How a cut of meat from the wrong side of the steer rose to culinary stardom, plus a guide to Texas’ most authentic fajitas.
The time: the thirties. The place: south Texas. It’s roundup time from the King Ranch to the Rio Grande, and when lunch rolls around, the chuck wagon cook butchers a cow or two to feed the hands. The lowly cowboys and Mexican vaqueros get the tough cuts, including the fajita, or skirt steak. Throwing the thin flavorful meat directly over hot coals, the cook sears it quickly, wraps it in tortillas to catch the dripping juices, and serves it taco style. Fajitas are born.
Fast-forward to 1993: the Hyatt Regency hotel, Austin. Smoke billows through the air as servers rush from the kitchen bearing sirloin “fajitas” sizzling in their juices on cast-iron comals. Alongside the meat are mounds of guacamole, grated cheese, chopped tomatoes, and sour cream. Seemingly every table in the hotel’s La Vista dining room has ordered fajitas. Indeed, in this one restaurant alone, more than ten thousand pounds of fajitas are sold each month. Since 1991 other Hyatt Regency restaurants across the country have been using the same recipe for success.
To say that fajitas are in is to ludicrously understate the obvious. From their origin as an obscure, unpronounceable throwaway cut of beef, fajitas have become—after hamburgers and chili—Texas’ third contribution to the pantheon of all-American foods. Fajitas are everywhere. They have challenged steaks as the local variant on the noble tradition of backyard grilling, and they are ubiquitous at Mexican restaurants across the country, especially in the Southwest: Fajita Junction has 23 outlets in Texas and 1 in Florida. Jack-in-the-Box made “fajita” a household word with its Fajita Pita advertising campaign. A Fourth of July fajita cookoff was held in the Rio Grande Valley from 1976 through the late eighties. From northern Mexico, where they are called arracheras, fajitas have recently spread to Mexico City.
Perhaps the surest sign of the rise of the fajita is the price of skirt steak, which has more than quintupled since the trend started. Skirt steak retailed for 49 cents a pound in Texas in 1976; today it sells for about $2.49 in the Valley and approaches $4 in other areas of the state. Part of the reason for this is inflation; also, more than half of America’s skirt steak is exported to Japan, causing a decrease in supply that has probably helped drive the price up. But the main reason is the fajita fad. In a relatively short time, skirt steak has been upscaled from poverty food to yuppie trend. In the process, certain pressing questions have arisen: What is a fajita, anyway? How did fajitas get from South Texas to the Hyatt Regency? And can you get the real thing anywhere anymore?
Back in the old days, “fajita” had a very specific meaning. “Faja” is Spanish for “belt” or “strip,” and “fajita” is the diminutive form of that word. Skirt steak, or just skirt, as American butchers call it, resembles a cummerbund and refers to the diaphragm muscle from the forequarter of the cow (outside skirt) and the secondary flank muscle from the hindquarter (inside skirt). Before fajitas became popular, you could count on getting skirt steak when you ordered fajitas. But once the fajita fad took off, things changed. Since one cow yields only about eight pounds of fajita, demand quickly overtook supply, and restaurateurs bestowed the term on a host of foods that have nothing to do with the original meaning of the word: steak fajitas, chicken fajitas, even—heaven help us—seafood fajitas. Little by little, the word “fajita” came to refer not to the meat, but to the technique of cutting any meat into strips, marinating, and grilling it.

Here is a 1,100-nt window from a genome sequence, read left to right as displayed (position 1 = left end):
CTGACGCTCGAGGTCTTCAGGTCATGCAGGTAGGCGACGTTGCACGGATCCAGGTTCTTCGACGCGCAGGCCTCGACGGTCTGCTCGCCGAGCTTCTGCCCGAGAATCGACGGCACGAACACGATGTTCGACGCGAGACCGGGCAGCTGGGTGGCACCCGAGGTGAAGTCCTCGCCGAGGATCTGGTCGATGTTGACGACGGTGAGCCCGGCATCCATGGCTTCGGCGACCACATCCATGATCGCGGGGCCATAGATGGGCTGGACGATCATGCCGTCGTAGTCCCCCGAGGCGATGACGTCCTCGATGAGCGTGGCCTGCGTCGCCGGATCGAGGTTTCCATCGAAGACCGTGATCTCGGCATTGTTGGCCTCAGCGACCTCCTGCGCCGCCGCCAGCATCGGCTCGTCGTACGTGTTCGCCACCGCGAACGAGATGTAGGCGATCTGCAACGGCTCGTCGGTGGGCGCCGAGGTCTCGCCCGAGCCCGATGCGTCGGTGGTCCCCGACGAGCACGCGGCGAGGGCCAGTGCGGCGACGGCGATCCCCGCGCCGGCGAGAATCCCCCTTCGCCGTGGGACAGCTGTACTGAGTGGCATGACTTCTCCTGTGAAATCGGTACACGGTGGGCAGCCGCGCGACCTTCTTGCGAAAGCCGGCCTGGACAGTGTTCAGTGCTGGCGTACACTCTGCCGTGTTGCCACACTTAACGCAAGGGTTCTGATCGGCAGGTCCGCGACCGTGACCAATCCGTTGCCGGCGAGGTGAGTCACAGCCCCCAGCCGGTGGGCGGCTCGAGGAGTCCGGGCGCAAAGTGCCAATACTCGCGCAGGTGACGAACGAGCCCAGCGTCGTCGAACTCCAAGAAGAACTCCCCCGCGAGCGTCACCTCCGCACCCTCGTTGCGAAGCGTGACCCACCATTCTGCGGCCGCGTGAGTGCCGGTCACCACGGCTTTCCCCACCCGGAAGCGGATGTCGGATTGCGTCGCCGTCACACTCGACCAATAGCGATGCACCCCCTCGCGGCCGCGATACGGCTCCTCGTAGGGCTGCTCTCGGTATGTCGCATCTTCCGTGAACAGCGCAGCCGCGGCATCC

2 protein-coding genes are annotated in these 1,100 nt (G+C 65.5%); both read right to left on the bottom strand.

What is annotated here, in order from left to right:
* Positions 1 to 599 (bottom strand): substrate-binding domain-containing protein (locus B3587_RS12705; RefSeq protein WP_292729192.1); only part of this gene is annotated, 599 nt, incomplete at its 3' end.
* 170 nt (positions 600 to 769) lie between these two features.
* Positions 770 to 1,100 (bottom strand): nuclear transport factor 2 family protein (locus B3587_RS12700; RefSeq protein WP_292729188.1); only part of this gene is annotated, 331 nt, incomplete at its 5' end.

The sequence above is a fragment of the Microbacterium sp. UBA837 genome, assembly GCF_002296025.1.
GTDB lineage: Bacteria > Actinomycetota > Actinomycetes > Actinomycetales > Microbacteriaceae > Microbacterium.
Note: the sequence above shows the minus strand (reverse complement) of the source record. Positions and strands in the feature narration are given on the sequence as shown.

There’s nothing particularly wrong with eating “chicken fajitas,” “pork fajitas,” or “shrimp fajitas” as long as you realize that these terms are as much a misnomer as “zucchini potato chips” or “cilantro pesto.” And as long as you realize that the supermarket label “meat for fajitas” almost always refers to some cheap generic cut of meat and not skirt steak.
Real fajitas start out tough. Granted, most restaurants don’t tenderize their skirt steak, but home cooks may want to subject it to some kind of treatment. To do the job, two options are available: The meat may be pierced repeatedly with a knife (never, ever pounded to a pulp with a mallet), or it can be marinated. The most common marinades involve some acidic liquid (a combination of pineapple or other citrus juice, vinegar, wine, or soy sauce) plus cilantro, chili powder, garlic, and salt. In the Valley bottled Italian dressing and Adolph’s meat tenderizer are standard.
If there is a single name that is most associated with fajitas, it would have to be Otilia Garza, the doyenne of the late lamented Round-Up Restaurant in Pharr, in the Rio Grande Valley. Garza didn’t invent fajitas, but she is generally recognized as the first in the Valley to popularize them. Garza took over the Round-Up in 1969, when it was still a drive-in eating place, and began giving fajitas away to favored customers. Before this time, slaughterhouses customarily ground up the skirt for hamburger or packaged it as stewing beef. But Garza saw possibilities in the meat that no one else recognized. She had learned to cook fajitas as a girl from her grandmother, who served them at her own restaurant in Reynosa across the border. Her grandmother had learned the dish while growing up in Nuevo Leon, so it was only natural that when Garza opened a restaurant herself, she would serve skirt steak.
Her giveaway fajitas were such a hit that within a year she put them on the menu; this was, not coincidentally, around the time that more-tender corn-fed beef began regularly reaching the Valley from the Midwest. Her technique had much to do with the popularity of the dish. First, she butterflied outside skirts and tossed them on the griddle, then she sprinkled on a secret mixture of spices (no marinade) and quick-cooked the ultrathin meat in six or seven minutes. She served it dripping with its own juices, as a steak, not in strips. To this day, when you order fajitas in the Valley, you will usually get a whole steak rather than thin strips.
Garza probably also deserves the credit for the two innovations that have become synonymous with fajitas: the sizzling platter and the mountain of condiments. She says she got the idea for sizzling platters after being served queso flameado (melted Mexican cheese) on a cast-iron plate in Acapulco, but her signal contribution to fajita ritual was presentation. Her original botana (snack) plate came on a fourteen-inch platter covered in bean-and-American-cheese nachos. The fajita steak was placed on top of the nachos and surrounded by five scoops of guacamole and mounds of diced tomatoes, onions, and jalapeños; flour tortillas were included so diners could make tacos. Garza introduced the botana at Tila’s, her McAllen restaurant, in 1977 and such was its success that it continues to dominate Valley menus today.